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  • Locations: Athens, Greece; Delphi, Greece
  • Program Terms: Spring Break
  • Restrictions: UC applicants only
  • This program is currently not accepting applications.
Dates / Deadlines:

There are currently no active application cycles for this program.
Fact Sheet:
Fact Sheet:
Program Type Detailed: UC Faculty-Led Program Program Type General: Faculty-Led
Level of Study: Graduate, Undergraduate Academic Theme: Language, Culture, and Humanities
Credit Offered: UC Credit Click here for a definition of this term Registration Term: Spring
Minimum GPA: 2.75 Language Courses Offered: No
Click here for a definition of this term Language Prerequisite: No Housing Options: Hotel
Program Lead Faculty: Matthew Kraus Program Advisor: Bene Khoury
Program Description:

Program Overview

Acropolis Athens    
FlyerGreece 2020.docx

Before MDs, health insurance, lab researchers, medical schools, hospitals, rehab centers and alternative therapies there were philosophers, priestesses and priests, itinerant doctors, exorcists, oracles and temples of Asclepius. This course takes you on a cultural journey through medical education and practice in ancient Greece as well as modern and contemporary Western Europe and the US. We will explore models and practices in ancient and modern medicine as well as  health care spaces in which they operate. Foundational texts concerning health and well-being in the Western world include not only scientific theory but also religious, philosophical, legal, ethical and social thought. On Greek locations inspiring some trends in medical education and practice, we will look at Greco-Roman medical writers, Jewish and Christian healing traditions, and modern perspectives on medicine and contemporary health systems. Tracing connections between such diverse figures as Hippocrates and Susan Sontag, students will experience first-hand, through travel, an ancient-to-modern cultural journey in medical education and associated health care spaces.

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With its beautiful landscapes, magnificent seascapes, and picturesque beaches coupled with its rich history and claimed place as the beginning of Western culture,
Greece offers the perfect place to explore how ancient healing still influences our modern perspectives on medical practices. The very idea that geographic place and climate determines culture is attributed to the school of the medical writer Hippocrates, while the great Greek historian Herodotus popularized the necessity of learning through eyewitness experience. By visiting the island of Cos, between the striking mosaics and famous beaches, perhaps we will be inspired like its famous citizen Hippocrates. In Epidaurus, next to one of the best-preserved ancient theaters, we will visit the Asclepion to get a sense of an ancient medical complex. In Delphi, Eleusis, and Corinth, we can imagine healing from Apollo, or the ancient mysteries of Demeter, or the preaching of Paul. We will tread the path of Agamemnon and Clytemnestra in the Homeric ruins of Mycenae and of course visit the bustling metropolis of Athens, punctuated with the ancient remains of the civilization that gave birth to the science of medicine. Greece is where ancient and modern meet, in the culture at large and specifically in medicine and healing histories and practices. Meanwhile, Greek cuisine provides travelers with delightfully healthy sustenance!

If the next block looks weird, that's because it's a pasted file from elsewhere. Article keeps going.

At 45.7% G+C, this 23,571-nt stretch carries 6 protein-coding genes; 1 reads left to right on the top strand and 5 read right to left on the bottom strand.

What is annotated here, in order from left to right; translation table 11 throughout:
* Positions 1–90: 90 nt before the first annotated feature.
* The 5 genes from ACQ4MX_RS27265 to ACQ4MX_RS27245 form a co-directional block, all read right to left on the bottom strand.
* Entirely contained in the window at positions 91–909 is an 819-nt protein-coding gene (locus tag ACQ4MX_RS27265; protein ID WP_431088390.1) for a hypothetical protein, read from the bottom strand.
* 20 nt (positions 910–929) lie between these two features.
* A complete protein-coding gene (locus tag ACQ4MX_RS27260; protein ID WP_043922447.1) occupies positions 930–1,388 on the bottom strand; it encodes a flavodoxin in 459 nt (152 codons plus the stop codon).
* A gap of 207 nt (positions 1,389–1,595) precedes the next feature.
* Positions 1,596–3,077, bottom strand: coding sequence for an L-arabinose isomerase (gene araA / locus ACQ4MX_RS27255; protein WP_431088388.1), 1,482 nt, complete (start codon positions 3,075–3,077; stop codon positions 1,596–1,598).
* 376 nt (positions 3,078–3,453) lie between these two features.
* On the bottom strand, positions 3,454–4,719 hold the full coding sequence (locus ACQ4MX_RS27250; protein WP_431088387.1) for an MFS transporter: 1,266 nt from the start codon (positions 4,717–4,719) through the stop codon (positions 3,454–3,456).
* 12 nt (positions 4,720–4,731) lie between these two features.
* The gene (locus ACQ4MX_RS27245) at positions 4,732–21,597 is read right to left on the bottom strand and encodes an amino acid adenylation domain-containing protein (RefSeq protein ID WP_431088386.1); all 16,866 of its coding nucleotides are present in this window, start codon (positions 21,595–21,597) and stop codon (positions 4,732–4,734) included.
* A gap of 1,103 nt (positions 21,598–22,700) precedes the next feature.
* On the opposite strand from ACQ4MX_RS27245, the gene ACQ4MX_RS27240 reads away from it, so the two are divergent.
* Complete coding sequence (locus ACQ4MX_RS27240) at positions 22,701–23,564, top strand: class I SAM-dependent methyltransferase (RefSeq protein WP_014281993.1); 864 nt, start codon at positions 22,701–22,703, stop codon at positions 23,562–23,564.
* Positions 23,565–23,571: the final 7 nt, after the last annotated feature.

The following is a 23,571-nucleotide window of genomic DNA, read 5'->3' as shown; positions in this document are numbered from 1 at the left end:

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Who Can Participate?

Open to all majors, undergraduates and graduate students are eligible to apply; the program will be of particular interest to students interested in literature, history and medical humanities.

Students will be required to do an in-person interview prior to selection.

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Academic Program and Course Information

Kos Harbour

All students in this program are required to enroll in JUDC 3050 - 001 for 3 credits for spring term 2020 (undergraduates).

Graduate students can contact faculty leader Matthew Kraus for required graduate course.


The "Healing in Antiquity: Greece" travel program compliments the course, "A Cultural Journey Through Medical Education and Practice." The course will explore models and practices in ancient, medieval and modern medicine, the health care spaces in which they operate, and modern and contemporary Western culture's assumptions, attitudes and beliefs concerning medicine, health, well-being and healing, especially as they derive from, relate to, or differ from those developed in ancient Greece.. Foundational texts for medical models and practices include not only scientific theory but also religious, philosophical, legal, ethical and social values and principles. The course explores texts written in Greece, including writings by Hippocrates, Galen, Sophocles, and Paul, among others. Where possible, we read applicable texts on site (for example, a selection from Paul's letters to the Corinthians on the site where he is believed to have preached). It will also include medieval and modern texts in dialogue with these ancient Greek texts and cultural practices: for example, Mary Shelley's Frankenstein, Susan Sontag's Illness and its Metaphors, Temple Grandin's research and its impact for Torah Jews, and Rebecca Skloot's Immortal Life of Henrietta Lacks. This course teases out ancient and contemporary attitudes toward many medical-humanities-related themes including death and dying, suffering, pharmacology, patient and community responsibility, and disability. Additional texts include Ignaz Semmelweis (of "you need to wash your hands!" fame) and Lennard Davis's "Growing up a Hearing Child of Working-Class Jewish Immigrants who were Deaf." This course is available to undergraduate students and graduate students alike.

Tuition and fees are assessed based on total enrolled hours for a term. This includes the hours associated with the study abroad class. Students who enroll for more than 18 hours for the term will be assessed additional per credit hour fees over and above the flat fees associated with being enrolled full-time (for most students full-time is 12-18 hours).
Co-op students selected to participate in this program are required to enroll in the course during the designated term, regardless of when the student may be on co-op.  If the course is during a term when the student is on co-op, tuition and fees will be charged per a student’s residency status and college, based on the part-time per credit hour rate.